Security will have their ears peeled for any form of racial abuse at the Gabba, where several Australian cricketers have urged fans to treat India with respect during the series-deciding fourth Test.
India registered a formal complaint regarding alleged racial abuse after day three of the SCG Test.
Mohammed Siraj then stopped play on day four of the contest, furious about further verbals directed at him.
Some witnesses in the crowd have claimed Siraj was not racially abused in the moments leading up to Sunday's stoppage.
As Cricket Australia (CA) continues to investigate, everybody involved in the four-Test series finale that begins on Friday is desperate to ensure there is no repeat of the ugly episode.
Additional security has not been called in but the Siraj incident has been a recent topic of discussion between CA officials and Gabba counterparts.
"We're comfortable and confident with the protocols we've got," Gabba boss Mark Zundans said, urging fans to report any incidents.
"We just want people to be considerate at all times ... remain respectful.
"We take things very seriously, Cricket Australia take racial vilification very seriously ... people will be dealt with accordingly."
The Gabba, where Australia haven't lost a Test since 1988, has forged a reputation for being an incredibly uncomfortable venue for foreign sides.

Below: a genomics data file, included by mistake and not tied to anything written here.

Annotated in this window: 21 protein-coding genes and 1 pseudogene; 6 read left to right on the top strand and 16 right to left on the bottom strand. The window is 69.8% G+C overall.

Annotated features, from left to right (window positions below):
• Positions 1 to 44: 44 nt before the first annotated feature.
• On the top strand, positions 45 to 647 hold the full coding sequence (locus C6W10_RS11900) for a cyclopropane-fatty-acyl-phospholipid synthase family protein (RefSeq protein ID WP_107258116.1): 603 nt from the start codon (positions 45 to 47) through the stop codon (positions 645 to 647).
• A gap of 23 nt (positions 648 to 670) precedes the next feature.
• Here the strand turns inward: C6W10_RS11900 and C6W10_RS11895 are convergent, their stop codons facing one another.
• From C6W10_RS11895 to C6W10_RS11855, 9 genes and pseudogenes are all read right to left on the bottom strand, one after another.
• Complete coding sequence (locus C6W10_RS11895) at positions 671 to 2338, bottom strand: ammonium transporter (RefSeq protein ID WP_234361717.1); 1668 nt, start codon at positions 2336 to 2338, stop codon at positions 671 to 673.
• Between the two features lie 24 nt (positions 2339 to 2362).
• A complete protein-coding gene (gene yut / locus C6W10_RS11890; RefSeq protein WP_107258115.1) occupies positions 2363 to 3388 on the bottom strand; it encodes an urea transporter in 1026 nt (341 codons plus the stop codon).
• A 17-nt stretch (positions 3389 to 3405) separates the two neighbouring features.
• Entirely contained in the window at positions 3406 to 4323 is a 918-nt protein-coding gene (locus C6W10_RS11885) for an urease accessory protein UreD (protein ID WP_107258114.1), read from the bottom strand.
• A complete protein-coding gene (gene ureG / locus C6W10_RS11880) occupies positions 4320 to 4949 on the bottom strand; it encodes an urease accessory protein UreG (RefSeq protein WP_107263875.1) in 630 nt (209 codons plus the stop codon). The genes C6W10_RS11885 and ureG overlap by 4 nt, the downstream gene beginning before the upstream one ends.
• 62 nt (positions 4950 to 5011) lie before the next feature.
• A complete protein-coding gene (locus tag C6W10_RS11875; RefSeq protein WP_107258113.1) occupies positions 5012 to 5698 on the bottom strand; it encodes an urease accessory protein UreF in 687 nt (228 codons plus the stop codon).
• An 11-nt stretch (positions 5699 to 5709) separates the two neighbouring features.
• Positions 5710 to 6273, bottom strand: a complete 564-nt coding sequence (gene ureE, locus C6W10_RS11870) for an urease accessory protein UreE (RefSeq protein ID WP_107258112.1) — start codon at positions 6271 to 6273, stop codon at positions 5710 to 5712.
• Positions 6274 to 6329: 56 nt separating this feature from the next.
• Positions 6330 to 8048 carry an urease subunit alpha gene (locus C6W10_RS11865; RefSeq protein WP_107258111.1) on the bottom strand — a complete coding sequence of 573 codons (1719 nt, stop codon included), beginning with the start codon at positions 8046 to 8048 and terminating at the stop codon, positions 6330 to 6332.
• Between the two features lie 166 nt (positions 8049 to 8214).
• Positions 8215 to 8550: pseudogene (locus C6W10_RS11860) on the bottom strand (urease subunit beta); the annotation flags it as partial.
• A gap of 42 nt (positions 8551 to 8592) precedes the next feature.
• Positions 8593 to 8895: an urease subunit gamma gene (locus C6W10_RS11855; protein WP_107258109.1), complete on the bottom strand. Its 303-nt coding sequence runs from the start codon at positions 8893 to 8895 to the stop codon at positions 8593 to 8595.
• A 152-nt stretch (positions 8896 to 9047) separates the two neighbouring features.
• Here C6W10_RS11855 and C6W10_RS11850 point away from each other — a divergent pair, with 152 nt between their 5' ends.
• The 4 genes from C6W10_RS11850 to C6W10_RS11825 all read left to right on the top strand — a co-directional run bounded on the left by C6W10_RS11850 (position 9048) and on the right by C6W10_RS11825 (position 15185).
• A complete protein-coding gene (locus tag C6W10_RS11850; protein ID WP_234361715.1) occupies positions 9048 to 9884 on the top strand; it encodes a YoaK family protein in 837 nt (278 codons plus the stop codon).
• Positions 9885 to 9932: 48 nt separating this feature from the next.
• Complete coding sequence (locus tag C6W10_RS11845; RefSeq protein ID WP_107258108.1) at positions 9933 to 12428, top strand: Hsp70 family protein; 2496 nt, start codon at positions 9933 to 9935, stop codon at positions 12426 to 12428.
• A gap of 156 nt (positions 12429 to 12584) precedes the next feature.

The pitch has obviously been central to achieving 'Gabbatoir' status but an unforgiving crowd has also unsettled plenty of touring players.
Stuart Broad is one notable example, having quipped he was pleased his "mum wasn't in the stadium" after being showered with barbs and boos in 2013.
One spectator even smuggled a pig, allegedly with 'Broad' written on it, into the Gabba.
Darren Lehmann, then coaching Australia, had called on the nation's fans to try to ensure Broad "cries and goes home" in response to the paceman's refusal to walk during a Test in England.
Australia skipper Tim Paine had a different sort of call to arms on Friday.
"We don't condone the abuse of anyone. Let alone from the racial standpoint," Paine said.
"Support Australia. Support India. Support the umpires if you like.
"But my suggestion is you leave the abuse at the gate."
There has been widespread support for Siraj's line-in-the-sand moment throughout the global cricket community.
"It (all forms of abuse from the outer) is quite disgusting," Nathan Lyon said.
"There's absolutely no place for it."
David Warner has apologised to Siraj and the visiting team, saying he expects better from crowds at home.
Meanwhile, the sold-out Gabba has been cleared to host almost 14,000 fans on Friday.
The venue is at half capacity because of COVID-19 protocols but that number includes staff, broadcasters, players and coaches.
Australian Associated Press